Alex Tagliani wins XFINITY pole at Road America
RELATED: Starting lineup Alex Tagliani won the Coors Light Pole Award at Road America on Friday in Elkhart Lake , Wisconsin. Tagliani wheeled his No. 22 Team Penske Ford around the 4.05-mile road course at a top speed of 109.866 mph. That was better than Michael McDowell l, who finished second in his No. 2 Richard Childress Racing Chevrolet at 109.561 mph. For Tagliani, it was his fourth pole win in the NASCAR XFINITY Series and his second at Road America . Justin Marks (No. 42 Chip Ganassi Racing Chevrolet), Owen Kelly (No. 18 Joe Gibbs Racing Toyota) and Daniel Suarez (No. 19 JGR Toyota) rounded out the top five qualifiers. Alon Day, who hails from Israel, is a NASCAR Next driver and is driving the MBM Motorsports No. 13 Dodge, found trouble in Round 1 of qualifying when he went into the sand trap off Turn 12 (of 14) with just over 16 minutes remaining in the opening session. The incident brought out a red flag. Another red flag came out during Round 1 when Josh Bilicki, who was driving the No. 77 Obaika Racing Chevrolet, spun coming off Turn 1, slid through the sand trap and impacted the tire barrier. The Road America 180 Fired Up by Johnsonville gets underway at 3 p.m. ET on Saturday (NBCSN, MRN, SiriusXM NASCAR Radio) and marks the third road-course race in four events for the series.
No. 54 XFINITY Series team penalty amended
The National Motorsports Appeals Panel panel amended the P2 penalty on Wednesday that was issued to the No. 54 NASCAR XFINITY Series team of Joe Gibbs Racing for failing post-race inspection at Chicagoland Speedway on Sept. 19. The race-winning No. 54 driven by Kyle Busch at Chicagoland was found to be too low, failing to meet minimum height requirements on all four corners (Sections 12.1, 18.104.22.168.1. b & c, 22.214.171.124.2.b & c, 126.96.36.199.1.f, 188.8.131.52.2.a.b & d of the NASCAR rule book). Crew chief Chris Gayle was fined $12,500 and placed on probation through Dec. 31 2015, while car owner J.D. Gibbs was docked 10 series championship owner points. With Wednesday's ruling, these penalties will remain intact except Gayle's fine, which was dropped to $8,500. The appeal was heard at the NASCAR Research and Development Center in Concord, North Carolina, where a three-member panel made the final decision. The panel ruled that Busch violated the minimum ride height requirements and the original penalty would be upheld, execept for the adjustment in the fine to the crew chief. Joe Gibbs Racing can appeal the decision to the National Motorsports Final Appeals Officer, but the organization has not stated if it will appeal the ruling yet. While the sanctioning body annulled governing ride-height heights for the NASCAR Sprint Cup Series prior to the 2014 season, the regulations remain intact for the XFINITY and Camping World Truck Series. The three-member panel consisted of: Ms. Cathy Rice, Mr. Lake Speed and Mr. Kevin Whitaker.
Larson sweeps all three Sprint Cup practices at New Hampshire
RELATED: Full results for final practice " Fastest 10-lap averages Kyle Larson made it a perfect sweep of NASCAR Sprint Cup Series practices, as his No. 42 Chip Ganassi Racing with Felix Sabates Chevrolet flew to the top of the leaderboard at 132.577 mph in Saturday's final practice session at New Hampshire Motor Speedway . Larson paced the field in Friday's lone session and tied Martin Truex Jr . for the fastest speed /time in Saturday's morning practice. Joe Gibbs Racing 's Denny Hamlin made a late surge to nab the second spot on the speed charts, wheeling his No. 11 Toyota at 132.549 mph. Hendrick Motorsports ' Kasey Kahne laid down the third-fastest speed , his No. 5 Chevrolet peaking at 132.489 mph. Kahne and teammate Alex Bowman (10th), who is driving the No. 88 Chevrolet for Dale Earnhardt Jr . this weekend, were the only non-Chase drivers to record top-15 speeds in the final session. Pole sitter Carl Edwards came up fourth in his No. 19 Joe Gibbs Racing Toyota (132.420 mph), while Hendrick Motorsports ' Jimmie Johnson completed the top five with a fast speed of 132.255 mph from his No. 48 Chevrolet. Points leader Truex Jr. -- who tied Larson for the fastest speed in practice earlier today -- ranked sixth in the field this session, propelling his No. 78 Furniture Row Racing Toyota at 132.250 mph. Reigning race winner Matt Kenseth was seventh-fastest, his No. 20 JGR Toyota topping out at 132.222 mph. Jamie McMurray (18th), Austin Dillon (22nd) and Chris Buescher (28th) were the only Chase drivers to record practice speeds outside the top 15. The Sprint Cup Series returns to the track Sunday for the Bad Boy Off Road 300 (2 p.m. ET, NBCSN/NBC Sports App, PRN, SiriusXM NASCAR Radio). RELATED: Full results for Practice 2 Kyle Larson and Martin Truex Jr . both reached 132.186 mph early in the second Sprint Cup Series practice at New Hampshire Motor Speedway on Saturday morning. The Chip Ganassi Racing with Felix Sabates driver also paced the field during Friday's lone Sprint Cup practice session in his No. 42 Chevrolet. Last weekend's Chicagoland winner, Truex Jr. in his No. 78 Furniture Row Racing Toyota laid down the exact same speed (132.186 mph) and lap time (28.814 seconds) as Larson in the 55-minute session. Reigning race winner Matt Kenseth was third-fastest, his No. 20 Joe Gibbs Racing Toyota reaching a top speed of 132.085 mph, while his JGR teammate Denny Hamlin came up fourth in the field (132.030 mph). Hendrick Motorsports ' Chase Elliott rounded out the top five with a top speed of 131.980 mph in his No. 24 Chevrolet. Coors Light Pole winner Carl Edwards was sixth-fastest in his No. 19 Joe Gibbs Racing Toyota. The top-nine performers in the second session were all Chase drivers and Chasers made up 11 of the top-15; Brad Keselowski (18th), Tony Stewart (19th), Austin Dillon (23rd) and Chris Buescher (33rd) were the outlying Chase competitors.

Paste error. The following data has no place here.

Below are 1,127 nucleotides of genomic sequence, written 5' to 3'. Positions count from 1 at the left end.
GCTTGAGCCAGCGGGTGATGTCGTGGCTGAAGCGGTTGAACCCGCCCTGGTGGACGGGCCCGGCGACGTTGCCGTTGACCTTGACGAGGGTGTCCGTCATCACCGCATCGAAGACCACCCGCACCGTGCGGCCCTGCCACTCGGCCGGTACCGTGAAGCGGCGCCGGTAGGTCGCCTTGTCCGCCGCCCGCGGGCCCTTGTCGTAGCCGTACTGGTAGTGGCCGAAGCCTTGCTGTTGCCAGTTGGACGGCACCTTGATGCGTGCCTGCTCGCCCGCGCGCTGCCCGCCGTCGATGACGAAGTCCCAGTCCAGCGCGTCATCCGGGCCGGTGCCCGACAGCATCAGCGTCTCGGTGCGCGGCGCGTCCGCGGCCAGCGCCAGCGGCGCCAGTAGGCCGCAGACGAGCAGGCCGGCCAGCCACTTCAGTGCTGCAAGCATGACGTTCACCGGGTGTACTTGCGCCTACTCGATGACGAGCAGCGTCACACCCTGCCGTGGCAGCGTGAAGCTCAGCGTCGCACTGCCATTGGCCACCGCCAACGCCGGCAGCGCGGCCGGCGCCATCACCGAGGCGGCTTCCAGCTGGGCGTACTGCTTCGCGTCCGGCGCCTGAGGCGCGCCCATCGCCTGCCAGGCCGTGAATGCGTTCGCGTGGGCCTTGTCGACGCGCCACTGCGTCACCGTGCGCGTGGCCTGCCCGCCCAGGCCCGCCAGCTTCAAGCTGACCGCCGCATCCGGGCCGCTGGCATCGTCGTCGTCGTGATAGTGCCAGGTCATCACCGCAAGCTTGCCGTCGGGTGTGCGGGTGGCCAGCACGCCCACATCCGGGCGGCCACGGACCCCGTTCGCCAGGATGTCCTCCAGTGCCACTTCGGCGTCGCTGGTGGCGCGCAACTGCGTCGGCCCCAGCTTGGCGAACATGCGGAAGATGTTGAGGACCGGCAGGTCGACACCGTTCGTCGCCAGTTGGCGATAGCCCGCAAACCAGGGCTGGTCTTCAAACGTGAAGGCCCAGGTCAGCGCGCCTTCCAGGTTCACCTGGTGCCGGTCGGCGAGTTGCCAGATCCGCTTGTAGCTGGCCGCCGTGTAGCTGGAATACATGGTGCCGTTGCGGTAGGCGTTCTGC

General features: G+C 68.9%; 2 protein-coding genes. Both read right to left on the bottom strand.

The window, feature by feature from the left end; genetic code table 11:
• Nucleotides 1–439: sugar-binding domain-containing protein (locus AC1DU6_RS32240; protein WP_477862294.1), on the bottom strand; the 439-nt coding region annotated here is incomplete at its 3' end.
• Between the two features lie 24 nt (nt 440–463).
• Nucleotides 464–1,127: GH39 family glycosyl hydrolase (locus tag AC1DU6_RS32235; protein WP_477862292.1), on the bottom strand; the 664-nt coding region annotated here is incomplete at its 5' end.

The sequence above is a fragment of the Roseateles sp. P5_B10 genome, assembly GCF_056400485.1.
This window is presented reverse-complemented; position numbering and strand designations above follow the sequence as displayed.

Phone call changes Jimmie Johnson's Chase outlook